In theory, the satellite production from SABRE can delay Cameco and/or Orano’s need to buy a world class asset that is non-producing deposit from NexGen or Fission for years. (Note: I have nothing but respect for both geological teams who made incredible discoveries on both NexGen and Fission – so it’s not like I am trying to bring any negative attention to their projects. I am not. I am just being pragmatic).
Now, I’m not being theoretical here. I’m being realistic.
SABRE requires no underground miners. Actually, it requires no miners at all. It only requires a couple of drillers on the drill pad and a few truck drivers delivering the productions to the mill.
Today’s technology allows most of the hard decisions to be made remotely (like in the oil patch) using ultra-fast and sophisticated computers. And the engineers can operate and moderate the production remotely from a central command post. This is no different than what happens at a frac field in the oil patch.
Success of SABRE is New, But SABRE is Not a New Uranium Technology
I first came across SABRE back in 2013. At the time I found it interesting, but it was still a science project back then. Because of my experience in fracking, I took note, but I knew it would take many years.
Over the last 5 years, there have been many modifications and SABRE 3.0 is currently underway and production results have been positive. And it’s actually producing uranium, albeit in small quantities (less than 500,000 pounds from one project this year).
This is how technological progress happens in any resource extraction industry – it takes many years. Remember, it took the shale oil and gas sector twenty years and hundreds of billions to get to Fracking 2.0.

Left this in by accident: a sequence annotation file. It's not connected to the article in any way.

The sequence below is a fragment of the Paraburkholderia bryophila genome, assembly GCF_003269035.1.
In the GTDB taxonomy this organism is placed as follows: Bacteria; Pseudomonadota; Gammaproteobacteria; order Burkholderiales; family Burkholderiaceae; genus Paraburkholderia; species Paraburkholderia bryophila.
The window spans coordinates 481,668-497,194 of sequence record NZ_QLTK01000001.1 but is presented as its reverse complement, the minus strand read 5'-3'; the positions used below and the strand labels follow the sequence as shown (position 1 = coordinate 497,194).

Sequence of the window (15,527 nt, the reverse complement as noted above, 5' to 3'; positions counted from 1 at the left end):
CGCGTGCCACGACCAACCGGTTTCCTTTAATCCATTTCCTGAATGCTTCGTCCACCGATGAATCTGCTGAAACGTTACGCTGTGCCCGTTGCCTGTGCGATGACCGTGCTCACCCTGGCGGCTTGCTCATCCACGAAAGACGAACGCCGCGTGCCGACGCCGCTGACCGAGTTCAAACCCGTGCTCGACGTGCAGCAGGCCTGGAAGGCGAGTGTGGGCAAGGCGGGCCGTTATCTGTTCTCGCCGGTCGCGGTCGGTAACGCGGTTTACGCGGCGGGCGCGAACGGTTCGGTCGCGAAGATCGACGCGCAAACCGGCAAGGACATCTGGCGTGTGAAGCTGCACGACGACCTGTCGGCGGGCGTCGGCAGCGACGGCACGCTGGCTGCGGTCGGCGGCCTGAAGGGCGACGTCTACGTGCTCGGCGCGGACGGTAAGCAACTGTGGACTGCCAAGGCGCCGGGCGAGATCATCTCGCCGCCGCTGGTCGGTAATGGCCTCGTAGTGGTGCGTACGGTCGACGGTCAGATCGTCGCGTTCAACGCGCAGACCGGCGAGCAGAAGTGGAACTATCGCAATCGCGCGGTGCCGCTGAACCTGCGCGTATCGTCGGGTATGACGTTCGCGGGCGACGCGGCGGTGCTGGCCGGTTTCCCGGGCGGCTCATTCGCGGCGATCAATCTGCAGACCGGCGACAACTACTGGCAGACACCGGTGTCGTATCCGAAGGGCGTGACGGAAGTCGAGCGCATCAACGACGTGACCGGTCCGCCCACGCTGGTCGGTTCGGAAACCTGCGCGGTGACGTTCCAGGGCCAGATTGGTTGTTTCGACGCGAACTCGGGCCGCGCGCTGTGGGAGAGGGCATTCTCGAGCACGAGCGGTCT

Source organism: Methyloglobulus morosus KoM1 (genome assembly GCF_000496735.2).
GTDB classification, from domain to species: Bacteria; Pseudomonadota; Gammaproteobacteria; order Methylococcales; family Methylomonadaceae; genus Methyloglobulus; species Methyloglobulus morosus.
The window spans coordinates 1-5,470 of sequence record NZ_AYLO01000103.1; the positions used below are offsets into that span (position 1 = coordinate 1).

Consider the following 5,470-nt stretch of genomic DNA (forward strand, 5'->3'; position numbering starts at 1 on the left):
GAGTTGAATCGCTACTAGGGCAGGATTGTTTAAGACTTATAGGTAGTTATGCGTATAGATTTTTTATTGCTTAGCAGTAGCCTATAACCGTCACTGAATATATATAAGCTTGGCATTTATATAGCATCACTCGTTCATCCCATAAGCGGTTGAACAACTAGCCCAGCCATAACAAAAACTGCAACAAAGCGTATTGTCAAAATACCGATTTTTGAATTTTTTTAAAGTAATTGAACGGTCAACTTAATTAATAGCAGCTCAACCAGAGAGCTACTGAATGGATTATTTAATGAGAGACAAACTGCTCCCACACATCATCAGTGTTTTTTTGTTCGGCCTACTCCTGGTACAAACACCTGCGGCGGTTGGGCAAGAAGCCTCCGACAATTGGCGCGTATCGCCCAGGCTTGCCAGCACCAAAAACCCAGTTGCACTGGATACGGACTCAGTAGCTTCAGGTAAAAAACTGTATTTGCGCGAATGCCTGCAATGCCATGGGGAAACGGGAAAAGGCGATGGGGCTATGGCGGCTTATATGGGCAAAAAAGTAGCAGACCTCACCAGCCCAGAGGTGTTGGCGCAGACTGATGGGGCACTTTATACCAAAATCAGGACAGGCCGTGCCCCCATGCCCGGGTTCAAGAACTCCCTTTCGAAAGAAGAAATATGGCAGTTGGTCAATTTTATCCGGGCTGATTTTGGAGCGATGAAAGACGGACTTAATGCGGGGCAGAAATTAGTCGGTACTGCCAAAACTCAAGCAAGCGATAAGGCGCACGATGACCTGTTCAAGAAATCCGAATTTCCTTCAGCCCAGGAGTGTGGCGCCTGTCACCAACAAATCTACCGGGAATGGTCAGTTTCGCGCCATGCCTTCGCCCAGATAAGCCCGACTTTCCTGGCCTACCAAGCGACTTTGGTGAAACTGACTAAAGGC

We are still in SABRE’s early days. It’s the first year of implementation and many more improvements will come). And to put it into context, we are in the time where fracking was at in 2000.
Only the die-hard uranium guys know about it, and those who do know about it, do not have the business savvy to profit from it. We are the first investment letter to discuss the details of SABRE publicly.
And more importantly, which public companies have exposure to and will profit from the technology called SABRE.
And now it’s on your radar too.
P.S. Uranium is starting to get a lot of attention as the spot price is up over 14% this month. Expect numerous promotions from newsletter “guru’s” promising 1,000% gains if you subscribe to their secret uranium formulas. Be uber careful who you listen to on uranium. The sector has been so down for so long that there are only a handful of individuals who really know the sector and how to profit from it. If the guru was promoting marijuana or crypto a few months ago and is now promoting uranium, stay away. Especially stay away from the “guru” whose firm doesn’t allow the “guru” to invest alongside you—they have no skin in the game.
Over the last 15 years, I have been a major financier of companies within the uranium exploration, development, and production sector. I know for a fact I was the first to publish the absolute best way to play the uranium sector on a risk to reward basis. That company was in the July issue of Katusa’s Resource Opportunities.
Katusa subscribers have exposure to SABRE for free. We have written on the best value plays that have considerable upside which we get for free. One of the companies I own in my Katusa’s Resource Opportunities portfolio is my favorite way to take advantage of the SABRE technology. To learn the name of the uranium company I can see rising 200-500% in short order with any sharp rise in uranium prices, click here to sign up.